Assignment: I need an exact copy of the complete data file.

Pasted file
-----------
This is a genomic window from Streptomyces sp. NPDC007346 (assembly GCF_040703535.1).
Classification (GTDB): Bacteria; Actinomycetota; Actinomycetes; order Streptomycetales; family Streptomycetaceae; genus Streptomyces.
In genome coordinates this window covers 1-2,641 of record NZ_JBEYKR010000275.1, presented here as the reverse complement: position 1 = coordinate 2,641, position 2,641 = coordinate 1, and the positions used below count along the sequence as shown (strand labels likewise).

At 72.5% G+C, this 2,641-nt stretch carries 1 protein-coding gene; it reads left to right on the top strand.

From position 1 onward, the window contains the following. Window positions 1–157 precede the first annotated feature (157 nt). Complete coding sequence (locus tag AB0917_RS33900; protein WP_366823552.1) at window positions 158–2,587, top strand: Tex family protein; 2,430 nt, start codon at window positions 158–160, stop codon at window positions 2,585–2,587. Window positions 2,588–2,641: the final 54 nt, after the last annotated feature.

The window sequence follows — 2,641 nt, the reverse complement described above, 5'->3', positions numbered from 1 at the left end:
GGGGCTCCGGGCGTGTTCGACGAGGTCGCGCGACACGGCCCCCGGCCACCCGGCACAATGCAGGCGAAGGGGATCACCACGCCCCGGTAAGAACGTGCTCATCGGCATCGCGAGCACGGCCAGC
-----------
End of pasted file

This is a genomic window from Streptomyces sp. NPDC007346 (assembly GCF_040703535.1).
Classification (GTDB): Bacteria; Actinomycetota; Actinomycetes; order Streptomycetales; family Streptomycetaceae; genus Streptomyces.
In genome coordinates this window covers 1-2,641 of record NZ_JBEYKR010000275.1, presented here as the reverse complement: position 1 = coordinate 2,641, position 2,641 = coordinate 1, and the positions used below count along the sequence as shown (strand labels likewise).

At 72.5% G+C, this 2,641-nt stretch carries 1 protein-coding gene; it reads left to right on the top strand.

From position 1 onward, the window contains the following. Window positions 1–157 precede the first annotated feature (157 nt). Complete coding sequence (locus tag AB0917_RS33900; protein WP_366823552.1) at window positions 158–2,587, top strand: Tex family protein; 2,430 nt, start codon at window positions 158–160, stop codon at window positions 2,585–2,587. Window positions 2,588–2,641: the final 54 nt, after the last annotated feature.

The window sequence follows — 2,641 nt, the reverse complement described above, 5'->3', positions numbered from 1 at the left end:
GGGGCTCCGGGCGTGTTCGACGAGGTCGCGCGACACGGCCCCCGGCCACCCGGCACAATGCAGGCGAAGGGGATCACCACGCCCCGGTAAGAACGTGCTCATCGGCATCGCGAGCACGGCCAGC